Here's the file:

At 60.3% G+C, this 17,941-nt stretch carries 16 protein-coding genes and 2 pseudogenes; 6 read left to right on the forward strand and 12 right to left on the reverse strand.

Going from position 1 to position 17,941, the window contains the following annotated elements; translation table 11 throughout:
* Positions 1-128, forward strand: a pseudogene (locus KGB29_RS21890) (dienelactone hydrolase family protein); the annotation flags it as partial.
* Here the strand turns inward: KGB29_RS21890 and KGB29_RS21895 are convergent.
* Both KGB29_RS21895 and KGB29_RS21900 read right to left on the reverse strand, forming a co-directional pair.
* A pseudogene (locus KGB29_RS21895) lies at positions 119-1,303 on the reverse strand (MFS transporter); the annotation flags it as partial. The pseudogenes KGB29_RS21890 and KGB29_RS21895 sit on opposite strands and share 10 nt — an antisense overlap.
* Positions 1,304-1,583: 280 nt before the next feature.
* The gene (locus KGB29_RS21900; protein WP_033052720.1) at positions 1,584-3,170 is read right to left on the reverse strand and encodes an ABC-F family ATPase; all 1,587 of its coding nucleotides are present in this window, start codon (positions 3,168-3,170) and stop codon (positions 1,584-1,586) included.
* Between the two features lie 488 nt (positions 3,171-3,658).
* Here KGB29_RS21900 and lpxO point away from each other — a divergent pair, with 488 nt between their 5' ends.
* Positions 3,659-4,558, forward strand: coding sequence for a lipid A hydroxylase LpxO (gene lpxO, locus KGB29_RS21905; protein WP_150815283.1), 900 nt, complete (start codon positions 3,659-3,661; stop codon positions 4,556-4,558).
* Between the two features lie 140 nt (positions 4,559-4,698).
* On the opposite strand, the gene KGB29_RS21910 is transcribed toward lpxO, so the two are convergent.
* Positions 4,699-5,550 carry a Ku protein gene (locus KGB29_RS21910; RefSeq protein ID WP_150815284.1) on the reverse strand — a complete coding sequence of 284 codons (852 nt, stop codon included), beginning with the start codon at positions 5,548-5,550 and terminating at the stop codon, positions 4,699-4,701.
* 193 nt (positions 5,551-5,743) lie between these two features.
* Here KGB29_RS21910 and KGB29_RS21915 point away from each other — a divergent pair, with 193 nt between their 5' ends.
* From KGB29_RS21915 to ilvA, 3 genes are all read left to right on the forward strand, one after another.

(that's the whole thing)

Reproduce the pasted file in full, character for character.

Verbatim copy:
At 60.3% G+C, this 17,941-nt stretch carries 16 protein-coding genes and 2 pseudogenes; 6 read left to right on the forward strand and 12 right to left on the reverse strand.

Going from position 1 to position 17,941, the window contains the following annotated elements; translation table 11 throughout:
* Positions 1-128, forward strand: a pseudogene (locus KGB29_RS21890) (dienelactone hydrolase family protein); the annotation flags it as partial.
* Here the strand turns inward: KGB29_RS21890 and KGB29_RS21895 are convergent.
* Both KGB29_RS21895 and KGB29_RS21900 read right to left on the reverse strand, forming a co-directional pair.
* A pseudogene (locus KGB29_RS21895) lies at positions 119-1,303 on the reverse strand (MFS transporter); the annotation flags it as partial. The pseudogenes KGB29_RS21890 and KGB29_RS21895 sit on opposite strands and share 10 nt — an antisense overlap.
* Positions 1,304-1,583: 280 nt before the next feature.
* The gene (locus KGB29_RS21900; protein WP_033052720.1) at positions 1,584-3,170 is read right to left on the reverse strand and encodes an ABC-F family ATPase; all 1,587 of its coding nucleotides are present in this window, start codon (positions 3,168-3,170) and stop codon (positions 1,584-1,586) included.
* Between the two features lie 488 nt (positions 3,171-3,658).
* Here KGB29_RS21900 and lpxO point away from each other — a divergent pair, with 488 nt between their 5' ends.
* Positions 3,659-4,558, forward strand: coding sequence for a lipid A hydroxylase LpxO (gene lpxO, locus KGB29_RS21905; protein WP_150815283.1), 900 nt, complete (start codon positions 3,659-3,661; stop codon positions 4,556-4,558).
* Between the two features lie 140 nt (positions 4,559-4,698).
* On the opposite strand, the gene KGB29_RS21910 is transcribed toward lpxO, so the two are convergent.
* Positions 4,699-5,550 carry a Ku protein gene (locus KGB29_RS21910; RefSeq protein ID WP_150815284.1) on the reverse strand — a complete coding sequence of 284 codons (852 nt, stop codon included), beginning with the start codon at positions 5,548-5,550 and terminating at the stop codon, positions 4,699-4,701.
* 193 nt (positions 5,551-5,743) lie between these two features.
* Here KGB29_RS21910 and KGB29_RS21915 point away from each other — a divergent pair, with 193 nt between their 5' ends.
* From KGB29_RS21915 to ilvA, 3 genes are all read left to right on the forward strand, one after another.